Germany and Britain agreed on Wednesday that Prime Minister Theresa May needed time to prepare for talks to leave the European Union, after London took the first step towards Brexit by giving up its presidency of the European Council.
On her first foreign trip since taking office in the wake of Britain's seismic referendum, May told German Chancellor Angela Merkel that her government would not ask to leave the European Union before the end of 2016 in order to plan a ''sensible and orderly departure''.
''We will not invoke Article 50 until our objectives are clear, which is why I've said already this will not happen before the end of this year,'' May said in Berlin, referring to the formal EU mechanism to leave the bloc.
Merkel, who is expected to play a pivotal role in the Brexit talks, said it was in the interests of all that Britain had a ''well-defined position'' before beginning the negotiations.
''No one wants things to be up in the air - neither Britain nor the member states of the EU,'' Merkel said.
''If we look at all matters and challenges facing us, it's most important to have Britain as a partner and we will do so and then negotiate on Britain leaving,'' she added.
Britain had earlier said it would no longer assume the six-month rotating presidency next July as planned, choosing instead to prioritise negotiations on implementing last month's shock vote to leave the EU.
Estonia's turn, which had been due to start in January 2018, is set to be brought forward by six months to take Britain's place, a spokesman for EU president Donald Tusk said after the announcement.
May has repeatedly asked for patience as her new government maps out its strategy for ending its 43-year-old membership of the EU, despite some EU countries wanting Britain out of the bloc as soon as possible.
A key sticking point in the Brexit negotiations is likely to be the freedom of EU citizens to live and work throughout the bloc.
Merkel has warned that Britain cannot have continued access to the single market while restricting the freedom of movement - an emotive issue in the 23 June referendum.
May avoided giving details on her position in her first parliamentary question session in London earlier this week, a time-honoured ritual seen as a test of British political leadership.
She also mocked the opposition Labour and Liberal Democrat parties and dodged criticism about past undiplomatic comments made by her choice for foreign minister, top Brexit campaigner Boris Johnson.
May had backed Britain's continued membership of the EU.
Several commentators heard echoes of Thatcher in her barbed comments, with The Independent commenting that she was ''eerily reminiscent'' of the late so-called Iron Lady.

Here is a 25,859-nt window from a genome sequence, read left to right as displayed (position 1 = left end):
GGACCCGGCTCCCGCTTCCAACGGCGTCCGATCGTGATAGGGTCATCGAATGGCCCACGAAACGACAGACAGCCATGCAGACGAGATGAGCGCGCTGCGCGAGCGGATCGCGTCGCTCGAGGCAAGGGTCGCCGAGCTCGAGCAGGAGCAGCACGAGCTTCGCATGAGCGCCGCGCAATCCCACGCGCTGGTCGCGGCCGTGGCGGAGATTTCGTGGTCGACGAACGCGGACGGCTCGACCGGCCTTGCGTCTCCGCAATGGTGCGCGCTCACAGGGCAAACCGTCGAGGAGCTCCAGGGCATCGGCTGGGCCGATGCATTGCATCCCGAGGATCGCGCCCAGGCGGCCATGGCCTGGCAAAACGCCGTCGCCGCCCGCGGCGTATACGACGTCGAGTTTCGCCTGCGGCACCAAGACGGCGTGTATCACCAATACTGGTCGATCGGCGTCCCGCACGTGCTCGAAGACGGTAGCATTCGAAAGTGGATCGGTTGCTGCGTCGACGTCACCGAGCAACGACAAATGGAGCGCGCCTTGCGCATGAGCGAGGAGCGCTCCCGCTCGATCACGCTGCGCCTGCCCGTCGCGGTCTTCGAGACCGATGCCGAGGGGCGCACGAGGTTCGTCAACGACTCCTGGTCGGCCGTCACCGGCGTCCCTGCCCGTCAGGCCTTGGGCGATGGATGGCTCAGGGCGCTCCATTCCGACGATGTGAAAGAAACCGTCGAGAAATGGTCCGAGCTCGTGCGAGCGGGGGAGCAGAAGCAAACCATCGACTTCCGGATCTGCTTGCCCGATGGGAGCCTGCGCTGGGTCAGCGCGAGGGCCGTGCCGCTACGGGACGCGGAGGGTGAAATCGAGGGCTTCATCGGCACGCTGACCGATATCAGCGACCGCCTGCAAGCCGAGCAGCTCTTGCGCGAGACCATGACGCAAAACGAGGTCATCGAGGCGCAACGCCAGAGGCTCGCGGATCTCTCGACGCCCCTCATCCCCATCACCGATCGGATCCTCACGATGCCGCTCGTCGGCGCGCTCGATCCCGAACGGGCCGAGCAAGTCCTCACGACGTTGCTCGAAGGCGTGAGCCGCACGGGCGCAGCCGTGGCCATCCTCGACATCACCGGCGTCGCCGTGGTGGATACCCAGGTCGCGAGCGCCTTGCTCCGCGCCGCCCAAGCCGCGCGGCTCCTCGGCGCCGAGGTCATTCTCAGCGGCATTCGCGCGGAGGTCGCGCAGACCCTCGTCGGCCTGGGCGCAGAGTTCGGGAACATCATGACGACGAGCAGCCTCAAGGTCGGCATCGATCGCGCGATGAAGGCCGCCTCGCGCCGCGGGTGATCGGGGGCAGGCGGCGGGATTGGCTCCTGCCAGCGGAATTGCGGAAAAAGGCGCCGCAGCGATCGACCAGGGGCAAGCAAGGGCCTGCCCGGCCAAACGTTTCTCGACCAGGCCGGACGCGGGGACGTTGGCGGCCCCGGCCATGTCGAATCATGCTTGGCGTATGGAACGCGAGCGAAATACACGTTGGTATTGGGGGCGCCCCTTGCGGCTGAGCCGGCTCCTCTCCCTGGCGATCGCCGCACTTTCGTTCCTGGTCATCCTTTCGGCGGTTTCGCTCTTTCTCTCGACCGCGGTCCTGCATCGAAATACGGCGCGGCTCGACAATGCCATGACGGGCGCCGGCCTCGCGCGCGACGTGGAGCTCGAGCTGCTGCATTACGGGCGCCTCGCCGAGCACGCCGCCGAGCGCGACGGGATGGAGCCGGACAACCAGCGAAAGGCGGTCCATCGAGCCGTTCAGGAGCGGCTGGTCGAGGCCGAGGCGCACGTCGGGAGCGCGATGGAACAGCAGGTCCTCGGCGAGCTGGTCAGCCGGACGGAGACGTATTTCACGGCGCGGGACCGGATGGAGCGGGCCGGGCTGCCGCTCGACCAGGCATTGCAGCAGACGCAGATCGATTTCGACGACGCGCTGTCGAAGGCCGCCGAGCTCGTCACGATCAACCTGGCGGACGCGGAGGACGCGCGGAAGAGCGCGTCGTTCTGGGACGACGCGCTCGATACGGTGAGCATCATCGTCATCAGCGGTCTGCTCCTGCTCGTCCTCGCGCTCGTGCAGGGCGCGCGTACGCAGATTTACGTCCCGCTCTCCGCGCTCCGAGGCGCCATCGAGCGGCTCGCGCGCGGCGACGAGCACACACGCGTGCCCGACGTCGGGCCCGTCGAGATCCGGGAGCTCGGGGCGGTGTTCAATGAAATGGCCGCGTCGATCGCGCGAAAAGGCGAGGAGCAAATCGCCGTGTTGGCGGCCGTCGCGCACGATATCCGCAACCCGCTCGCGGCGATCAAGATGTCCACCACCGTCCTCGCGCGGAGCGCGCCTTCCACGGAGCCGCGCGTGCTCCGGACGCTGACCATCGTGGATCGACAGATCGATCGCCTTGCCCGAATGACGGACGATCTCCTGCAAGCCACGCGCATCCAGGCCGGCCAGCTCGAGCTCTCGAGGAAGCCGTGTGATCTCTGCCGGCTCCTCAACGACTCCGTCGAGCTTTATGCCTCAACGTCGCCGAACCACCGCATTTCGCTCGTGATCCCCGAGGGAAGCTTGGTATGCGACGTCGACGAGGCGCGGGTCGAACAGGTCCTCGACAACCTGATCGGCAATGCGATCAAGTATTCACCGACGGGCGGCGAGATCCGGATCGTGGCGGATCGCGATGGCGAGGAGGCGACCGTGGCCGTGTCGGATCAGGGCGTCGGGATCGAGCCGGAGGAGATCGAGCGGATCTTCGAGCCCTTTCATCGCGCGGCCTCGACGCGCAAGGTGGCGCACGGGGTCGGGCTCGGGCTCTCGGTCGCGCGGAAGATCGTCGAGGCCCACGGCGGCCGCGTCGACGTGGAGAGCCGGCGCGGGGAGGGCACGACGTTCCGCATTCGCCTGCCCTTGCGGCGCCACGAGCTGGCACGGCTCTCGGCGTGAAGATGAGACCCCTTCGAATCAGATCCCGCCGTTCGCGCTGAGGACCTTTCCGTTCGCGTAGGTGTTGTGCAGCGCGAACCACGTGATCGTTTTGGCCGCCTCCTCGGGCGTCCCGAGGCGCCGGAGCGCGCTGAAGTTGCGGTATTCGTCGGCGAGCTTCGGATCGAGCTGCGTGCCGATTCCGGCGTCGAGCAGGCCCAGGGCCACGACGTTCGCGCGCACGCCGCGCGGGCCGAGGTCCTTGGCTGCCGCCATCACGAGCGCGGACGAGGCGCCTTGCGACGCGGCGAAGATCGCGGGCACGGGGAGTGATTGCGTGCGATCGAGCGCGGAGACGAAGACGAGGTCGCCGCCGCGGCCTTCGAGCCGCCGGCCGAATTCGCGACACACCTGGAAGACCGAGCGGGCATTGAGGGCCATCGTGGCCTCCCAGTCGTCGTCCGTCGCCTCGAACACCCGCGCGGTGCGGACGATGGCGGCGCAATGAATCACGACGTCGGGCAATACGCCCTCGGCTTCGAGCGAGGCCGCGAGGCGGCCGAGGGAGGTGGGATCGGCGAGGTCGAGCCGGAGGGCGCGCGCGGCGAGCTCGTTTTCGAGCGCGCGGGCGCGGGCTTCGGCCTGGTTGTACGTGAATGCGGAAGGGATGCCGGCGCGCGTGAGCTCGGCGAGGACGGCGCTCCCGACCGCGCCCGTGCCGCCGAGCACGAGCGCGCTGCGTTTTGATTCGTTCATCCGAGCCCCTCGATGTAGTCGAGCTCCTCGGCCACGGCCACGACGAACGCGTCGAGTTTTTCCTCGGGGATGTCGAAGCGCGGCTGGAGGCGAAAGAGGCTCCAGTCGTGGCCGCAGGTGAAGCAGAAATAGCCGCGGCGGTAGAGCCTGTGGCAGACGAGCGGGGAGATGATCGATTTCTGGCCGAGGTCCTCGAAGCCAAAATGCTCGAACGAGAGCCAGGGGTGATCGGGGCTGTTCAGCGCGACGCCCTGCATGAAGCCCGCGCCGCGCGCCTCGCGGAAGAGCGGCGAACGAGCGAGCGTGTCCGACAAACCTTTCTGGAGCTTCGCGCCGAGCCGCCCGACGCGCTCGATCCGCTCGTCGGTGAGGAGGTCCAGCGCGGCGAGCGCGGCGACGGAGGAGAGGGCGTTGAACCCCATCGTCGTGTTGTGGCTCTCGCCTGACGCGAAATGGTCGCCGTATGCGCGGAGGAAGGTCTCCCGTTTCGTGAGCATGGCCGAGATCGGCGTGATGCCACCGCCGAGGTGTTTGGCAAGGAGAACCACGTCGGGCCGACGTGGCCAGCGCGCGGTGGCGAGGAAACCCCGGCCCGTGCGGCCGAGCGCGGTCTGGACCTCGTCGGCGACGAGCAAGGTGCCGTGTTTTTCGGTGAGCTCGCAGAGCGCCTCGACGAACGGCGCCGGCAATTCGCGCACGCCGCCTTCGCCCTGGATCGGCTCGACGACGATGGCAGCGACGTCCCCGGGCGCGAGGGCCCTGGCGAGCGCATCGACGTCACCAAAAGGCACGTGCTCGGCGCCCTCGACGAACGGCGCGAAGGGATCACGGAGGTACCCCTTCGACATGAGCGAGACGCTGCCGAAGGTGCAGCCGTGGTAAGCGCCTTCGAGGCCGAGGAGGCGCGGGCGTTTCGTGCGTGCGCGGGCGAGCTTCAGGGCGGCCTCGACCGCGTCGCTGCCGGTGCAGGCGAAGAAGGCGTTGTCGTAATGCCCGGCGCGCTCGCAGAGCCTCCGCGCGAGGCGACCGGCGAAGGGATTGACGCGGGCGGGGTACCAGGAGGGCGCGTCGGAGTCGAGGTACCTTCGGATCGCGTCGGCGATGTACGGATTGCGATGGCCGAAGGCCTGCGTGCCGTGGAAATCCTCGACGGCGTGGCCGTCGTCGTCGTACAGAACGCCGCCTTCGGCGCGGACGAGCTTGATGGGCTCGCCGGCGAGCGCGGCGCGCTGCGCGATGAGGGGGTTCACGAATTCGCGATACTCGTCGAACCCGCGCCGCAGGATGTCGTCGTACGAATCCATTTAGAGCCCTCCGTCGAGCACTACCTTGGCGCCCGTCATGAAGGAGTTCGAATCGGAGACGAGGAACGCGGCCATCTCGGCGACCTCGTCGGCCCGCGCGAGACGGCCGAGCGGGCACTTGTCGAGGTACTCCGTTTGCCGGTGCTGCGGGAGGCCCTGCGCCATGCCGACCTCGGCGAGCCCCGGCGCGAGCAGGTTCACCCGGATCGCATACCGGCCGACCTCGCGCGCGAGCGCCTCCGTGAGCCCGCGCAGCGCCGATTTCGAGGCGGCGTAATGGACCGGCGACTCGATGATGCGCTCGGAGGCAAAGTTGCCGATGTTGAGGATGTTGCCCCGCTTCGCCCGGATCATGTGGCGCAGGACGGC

Observers in both Britain and Germany have drawn comparisons between Merkel and May: both pastors' daughters with supportive husbands, happy to stay out of the limelight, who rose to become leaders of centre-right parties.
They also share a love of Alpine hiking.
Given the importance of a relationship seen as key to the future negotiations, both leaders were at pains to stress their desire for close ties.
''I've been clear that Brexit means Brexit and the UK is going to make a success of it,'' May said, but stressed that Britain was ''not walking away from our European friends''.
''It's in that constructive spirit I've come here on Thursday to lay the foundation for a strong relationship in the months and years to come,'' she said.
Following a working dinner with Merkel, May will travel to Paris for talks with French President Francois Hollande.
May is likely to have tougher ride with the Socialist leader than with Merkel.
President Francois Hollande has a presidential election looming next year and is coming under pressure from the far-right National Front, which wants France to leave the EU too.
In London, meanwhile, a parliamentary committee said on Wednesday former Prime Minister David Cameron was guilty of ''gross negligence'' in not having a contingency plan for Britain leaving the European Union.
Cameron's ''considered view not to instruct key departments including the Foreign Office to plan for the possibility that the electorate would vote to leave the EU amounted to gross negligence,'' said the report, adding that it had left the Foreign Office under-staffed and under-resourced, and facing the risk of losing more staff to new departments dealing directly with Brexit.